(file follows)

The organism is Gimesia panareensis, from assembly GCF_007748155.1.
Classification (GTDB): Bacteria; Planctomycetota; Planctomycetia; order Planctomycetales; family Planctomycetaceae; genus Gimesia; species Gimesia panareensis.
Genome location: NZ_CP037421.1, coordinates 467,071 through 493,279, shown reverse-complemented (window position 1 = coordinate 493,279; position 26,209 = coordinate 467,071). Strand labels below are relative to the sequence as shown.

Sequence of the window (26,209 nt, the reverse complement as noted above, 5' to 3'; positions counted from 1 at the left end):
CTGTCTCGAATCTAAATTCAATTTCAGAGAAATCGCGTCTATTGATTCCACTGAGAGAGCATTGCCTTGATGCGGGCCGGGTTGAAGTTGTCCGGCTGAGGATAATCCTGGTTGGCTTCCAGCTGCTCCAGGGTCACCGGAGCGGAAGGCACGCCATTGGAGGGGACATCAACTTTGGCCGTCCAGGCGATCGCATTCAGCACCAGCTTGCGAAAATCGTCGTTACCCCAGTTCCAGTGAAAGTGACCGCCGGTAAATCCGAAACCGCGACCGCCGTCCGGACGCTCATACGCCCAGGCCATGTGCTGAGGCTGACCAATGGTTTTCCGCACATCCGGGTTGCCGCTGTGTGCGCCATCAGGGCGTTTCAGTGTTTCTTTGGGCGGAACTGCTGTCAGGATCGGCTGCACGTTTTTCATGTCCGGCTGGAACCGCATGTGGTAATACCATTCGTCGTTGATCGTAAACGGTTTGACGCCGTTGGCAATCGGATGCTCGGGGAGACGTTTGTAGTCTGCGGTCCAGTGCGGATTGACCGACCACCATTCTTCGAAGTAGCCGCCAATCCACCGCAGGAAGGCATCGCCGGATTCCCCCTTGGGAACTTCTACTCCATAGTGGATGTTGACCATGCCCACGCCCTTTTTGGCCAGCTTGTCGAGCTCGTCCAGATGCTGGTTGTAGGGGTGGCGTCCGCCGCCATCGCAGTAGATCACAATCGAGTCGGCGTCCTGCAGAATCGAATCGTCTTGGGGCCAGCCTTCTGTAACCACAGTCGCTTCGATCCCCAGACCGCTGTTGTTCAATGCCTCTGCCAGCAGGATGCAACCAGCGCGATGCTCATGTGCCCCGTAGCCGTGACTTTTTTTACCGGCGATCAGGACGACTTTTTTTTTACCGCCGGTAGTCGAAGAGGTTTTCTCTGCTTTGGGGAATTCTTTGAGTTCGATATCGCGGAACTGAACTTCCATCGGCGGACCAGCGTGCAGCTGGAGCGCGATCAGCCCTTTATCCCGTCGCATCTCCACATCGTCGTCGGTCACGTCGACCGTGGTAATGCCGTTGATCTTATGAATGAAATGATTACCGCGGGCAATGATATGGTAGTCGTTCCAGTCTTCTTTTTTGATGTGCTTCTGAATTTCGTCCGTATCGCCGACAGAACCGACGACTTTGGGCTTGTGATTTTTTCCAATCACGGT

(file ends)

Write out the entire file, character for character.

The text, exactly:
The organism is Gimesia panareensis, from assembly GCF_007748155.1.
Classification (GTDB): Bacteria; Planctomycetota; Planctomycetia; order Planctomycetales; family Planctomycetaceae; genus Gimesia; species Gimesia panareensis.
Genome location: NZ_CP037421.1, coordinates 467,071 through 493,279, shown reverse-complemented (window position 1 = coordinate 493,279; position 26,209 = coordinate 467,071). Strand labels below are relative to the sequence as shown.

Sequence of the window (26,209 nt, the reverse complement as noted above, 5' to 3'; positions counted from 1 at the left end):
CTGTCTCGAATCTAAATTCAATTTCAGAGAAATCGCGTCTATTGATTCCACTGAGAGAGCATTGCCTTGATGCGGGCCGGGTTGAAGTTGTCCGGCTGAGGATAATCCTGGTTGGCTTCCAGCTGCTCCAGGGTCACCGGAGCGGAAGGCACGCCATTGGAGGGGACATCAACTTTGGCCGTCCAGGCGATCGCATTCAGCACCAGCTTGCGAAAATCGTCGTTACCCCAGTTCCAGTGAAAGTGACCGCCGGTAAATCCGAAACCGCGACCGCCGTCCGGACGCTCATACGCCCAGGCCATGTGCTGAGGCTGACCAATGGTTTTCCGCACATCCGGGTTGCCGCTGTGTGCGCCATCAGGGCGTTTCAGTGTTTCTTTGGGCGGAACTGCTGTCAGGATCGGCTGCACGTTTTTCATGTCCGGCTGGAACCGCATGTGGTAATACCATTCGTCGTTGATCGTAAACGGTTTGACGCCGTTGGCAATCGGATGCTCGGGGAGACGTTTGTAGTCTGCGGTCCAGTGCGGATTGACCGACCACCATTCTTCGAAGTAGCCGCCAATCCACCGCAGGAAGGCATCGCCGGATTCCCCCTTGGGAACTTCTACTCCATAGTGGATGTTGACCATGCCCACGCCCTTTTTGGCCAGCTTGTCGAGCTCGTCCAGATGCTGGTTGTAGGGGTGGCGTCCGCCGCCATCGCAGTAGATCACAATCGAGTCGGCGTCCTGCAGAATCGAATCGTCTTGGGGCCAGCCTTCTGTAACCACAGTCGCTTCGATCCCCAGACCGCTGTTGTTCAATGCCTCTGCCAGCAGGATGCAACCAGCGCGATGCTCATGTGCCCCGTAGCCGTGACTTTTTTTACCGGCGATCAGGACGACTTTTTTTTTACCGCCGGTAGTCGAAGAGGTTTTCTCTGCTTTGGGGAATTCTTTGAGTTCGATATCGCGGAACTGAACTTCCATCGGCGGACCAGCGTGCAGCTGGAGCGCGATCAGCCCTTTATCCCGTCGCATCTCCACATCGTCGTCGGTCACGTCGACCGTGGTAATGCCGTTGATCTTATGAATGAAATGATTACCGCGGGCAATGATATGGTAGTCGTTCCAGTCTTCTTTTTTGATGTGCTTCTGAATTTCGTCCGTATCGCCGACAGAACCGACGACTTTGGGCTTGTGATTTTTTCCAATCACGGT